This paper for Beyond Prototyping Boards: Future Paradigms for Electronics Toolkits proposes an analogue signal processing toolbox to simplify and accelerate the design process of prototypes that require an element of signal processing. Several different stackable modules are proposed, including an instrumentation amplifier, a Sallen-Key, a notch filter and a non-inverting amplifier. Based on the authors' experience with electromyography, an example implementation is given using the proposed toolkit. It is hoped that such a toolkit could reduce development time, minimise cost and aid in teaching signal processing and signal acquisition.
J. Garza (University of California, San Diego) [attending]
Steve Swanson (University of California, San Diego)
Electronics prototyping using breakout boards allows designers with and without an engineering background to rapidly create interactive prototypes. However, when it comes to transition to a production-ready PCB design, stagnation exists due to the high skill floor required for PCB design. While PCB design automation has been used successfully in recent research tools to reduce the required expertise, little has been done to integrate these tools directly into the electronics prototyping cycle. This position paper aims to bring attention to the possibility of integrating recent PCB design automation paradigms into the electronics prototyping cycle for the creation of PCB-ready breakout boards: breakout boards whose designs would have the ability to be pipelined directly into new user interfaces that leverage the use of automation for the rapid creation of production-ready PCB designs.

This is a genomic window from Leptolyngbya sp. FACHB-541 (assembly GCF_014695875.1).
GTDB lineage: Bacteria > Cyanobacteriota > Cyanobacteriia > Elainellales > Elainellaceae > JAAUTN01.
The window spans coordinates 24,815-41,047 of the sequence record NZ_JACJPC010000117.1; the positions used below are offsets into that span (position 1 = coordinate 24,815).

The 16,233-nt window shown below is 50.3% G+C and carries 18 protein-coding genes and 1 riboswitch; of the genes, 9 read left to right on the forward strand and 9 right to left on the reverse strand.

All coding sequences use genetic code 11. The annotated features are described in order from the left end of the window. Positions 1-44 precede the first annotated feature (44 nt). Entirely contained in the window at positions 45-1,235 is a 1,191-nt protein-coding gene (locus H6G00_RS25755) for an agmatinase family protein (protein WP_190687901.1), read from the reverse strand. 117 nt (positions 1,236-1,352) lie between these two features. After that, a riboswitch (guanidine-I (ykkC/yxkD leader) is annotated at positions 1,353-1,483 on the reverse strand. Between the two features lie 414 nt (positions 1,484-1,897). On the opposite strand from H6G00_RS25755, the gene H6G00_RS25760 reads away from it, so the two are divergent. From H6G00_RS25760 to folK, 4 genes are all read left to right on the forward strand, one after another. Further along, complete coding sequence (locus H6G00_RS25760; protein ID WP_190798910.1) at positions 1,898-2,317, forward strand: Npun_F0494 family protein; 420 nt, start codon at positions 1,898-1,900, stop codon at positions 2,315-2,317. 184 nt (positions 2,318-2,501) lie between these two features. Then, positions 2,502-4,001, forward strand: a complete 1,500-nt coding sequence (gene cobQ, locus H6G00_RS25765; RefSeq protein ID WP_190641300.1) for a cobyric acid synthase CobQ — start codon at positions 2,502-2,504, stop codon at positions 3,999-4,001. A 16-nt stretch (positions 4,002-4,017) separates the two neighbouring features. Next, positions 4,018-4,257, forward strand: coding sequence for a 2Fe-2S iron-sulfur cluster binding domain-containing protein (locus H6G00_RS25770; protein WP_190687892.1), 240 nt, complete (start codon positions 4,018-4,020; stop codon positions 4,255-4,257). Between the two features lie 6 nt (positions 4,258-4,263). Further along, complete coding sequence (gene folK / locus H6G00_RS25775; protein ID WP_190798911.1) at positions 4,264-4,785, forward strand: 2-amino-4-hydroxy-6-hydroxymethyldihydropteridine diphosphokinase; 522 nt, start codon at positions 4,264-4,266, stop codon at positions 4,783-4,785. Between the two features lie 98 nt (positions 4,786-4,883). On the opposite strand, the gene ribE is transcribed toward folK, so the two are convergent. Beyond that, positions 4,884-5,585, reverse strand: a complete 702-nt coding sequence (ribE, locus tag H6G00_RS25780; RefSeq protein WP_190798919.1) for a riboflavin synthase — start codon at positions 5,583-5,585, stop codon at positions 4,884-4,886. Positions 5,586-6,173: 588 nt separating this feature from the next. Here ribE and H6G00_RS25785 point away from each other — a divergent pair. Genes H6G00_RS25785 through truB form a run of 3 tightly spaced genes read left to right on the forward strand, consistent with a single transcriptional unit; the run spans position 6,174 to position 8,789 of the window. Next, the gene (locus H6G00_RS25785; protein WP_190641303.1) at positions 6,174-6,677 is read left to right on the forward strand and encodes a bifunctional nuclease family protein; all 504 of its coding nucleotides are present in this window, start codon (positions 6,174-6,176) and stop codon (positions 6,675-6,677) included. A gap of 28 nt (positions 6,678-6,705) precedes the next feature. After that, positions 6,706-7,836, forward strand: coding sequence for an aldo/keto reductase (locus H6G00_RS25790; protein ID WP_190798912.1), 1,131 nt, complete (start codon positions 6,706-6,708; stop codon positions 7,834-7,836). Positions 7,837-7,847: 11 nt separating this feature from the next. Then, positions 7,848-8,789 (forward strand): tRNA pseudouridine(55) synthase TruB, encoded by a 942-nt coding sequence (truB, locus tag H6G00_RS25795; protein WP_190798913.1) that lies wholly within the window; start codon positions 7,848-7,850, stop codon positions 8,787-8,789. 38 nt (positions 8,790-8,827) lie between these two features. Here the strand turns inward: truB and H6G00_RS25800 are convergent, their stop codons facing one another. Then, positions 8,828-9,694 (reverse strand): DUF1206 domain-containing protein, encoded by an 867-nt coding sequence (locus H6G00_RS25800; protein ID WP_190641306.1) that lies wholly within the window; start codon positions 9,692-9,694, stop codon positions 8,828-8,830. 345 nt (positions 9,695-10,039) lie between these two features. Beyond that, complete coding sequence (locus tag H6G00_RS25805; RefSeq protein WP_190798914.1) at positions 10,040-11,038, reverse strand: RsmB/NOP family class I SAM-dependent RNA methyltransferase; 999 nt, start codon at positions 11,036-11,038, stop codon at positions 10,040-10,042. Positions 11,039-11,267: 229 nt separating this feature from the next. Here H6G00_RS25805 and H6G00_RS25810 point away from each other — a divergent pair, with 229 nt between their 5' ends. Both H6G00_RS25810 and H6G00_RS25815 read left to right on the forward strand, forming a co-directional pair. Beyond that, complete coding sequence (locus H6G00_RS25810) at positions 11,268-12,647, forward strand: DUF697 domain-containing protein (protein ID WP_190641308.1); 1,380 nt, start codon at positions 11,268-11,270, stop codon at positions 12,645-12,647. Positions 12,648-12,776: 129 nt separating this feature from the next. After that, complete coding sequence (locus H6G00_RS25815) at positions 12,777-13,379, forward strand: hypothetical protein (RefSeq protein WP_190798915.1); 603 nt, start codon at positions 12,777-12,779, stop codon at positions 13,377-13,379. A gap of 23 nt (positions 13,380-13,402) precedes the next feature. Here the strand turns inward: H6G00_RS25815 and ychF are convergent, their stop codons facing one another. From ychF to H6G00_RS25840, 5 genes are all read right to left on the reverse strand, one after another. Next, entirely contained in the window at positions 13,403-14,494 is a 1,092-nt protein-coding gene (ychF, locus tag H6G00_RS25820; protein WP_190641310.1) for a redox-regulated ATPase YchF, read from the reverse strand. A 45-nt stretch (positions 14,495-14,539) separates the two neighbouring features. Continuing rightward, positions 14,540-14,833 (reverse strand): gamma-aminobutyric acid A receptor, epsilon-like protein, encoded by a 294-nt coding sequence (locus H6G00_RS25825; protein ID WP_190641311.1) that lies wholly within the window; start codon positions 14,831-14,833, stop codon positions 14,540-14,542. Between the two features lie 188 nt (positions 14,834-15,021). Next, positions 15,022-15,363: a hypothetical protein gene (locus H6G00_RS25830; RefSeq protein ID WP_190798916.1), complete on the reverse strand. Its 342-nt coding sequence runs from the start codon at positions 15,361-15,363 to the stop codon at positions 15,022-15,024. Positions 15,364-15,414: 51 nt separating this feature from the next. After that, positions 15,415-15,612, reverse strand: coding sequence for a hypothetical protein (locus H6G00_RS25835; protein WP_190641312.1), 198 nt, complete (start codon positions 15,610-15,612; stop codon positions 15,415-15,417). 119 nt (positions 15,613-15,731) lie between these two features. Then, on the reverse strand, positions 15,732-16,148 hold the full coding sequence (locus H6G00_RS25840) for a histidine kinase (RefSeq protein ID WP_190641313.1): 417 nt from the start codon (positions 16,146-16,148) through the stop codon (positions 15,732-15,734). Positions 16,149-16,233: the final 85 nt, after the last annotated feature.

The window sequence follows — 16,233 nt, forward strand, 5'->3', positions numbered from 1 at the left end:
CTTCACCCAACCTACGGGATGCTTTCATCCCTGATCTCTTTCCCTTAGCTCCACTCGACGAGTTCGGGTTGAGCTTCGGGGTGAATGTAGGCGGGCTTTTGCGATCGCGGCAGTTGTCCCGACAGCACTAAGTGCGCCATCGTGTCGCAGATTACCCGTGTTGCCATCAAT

Lars Erik Holmquist (Northumbria University) [attending]
Physical interaction technologies are popular in HCI research, yet have struggled to reach consumers. I argue that one reason is the lack of a platform – not for prototyping, but for delivery of physical applications. Analogues can be drawn to previous successful platforms such as the desktop computer and the smartphone, which worked as a standardized vessel for a multitude of different applications.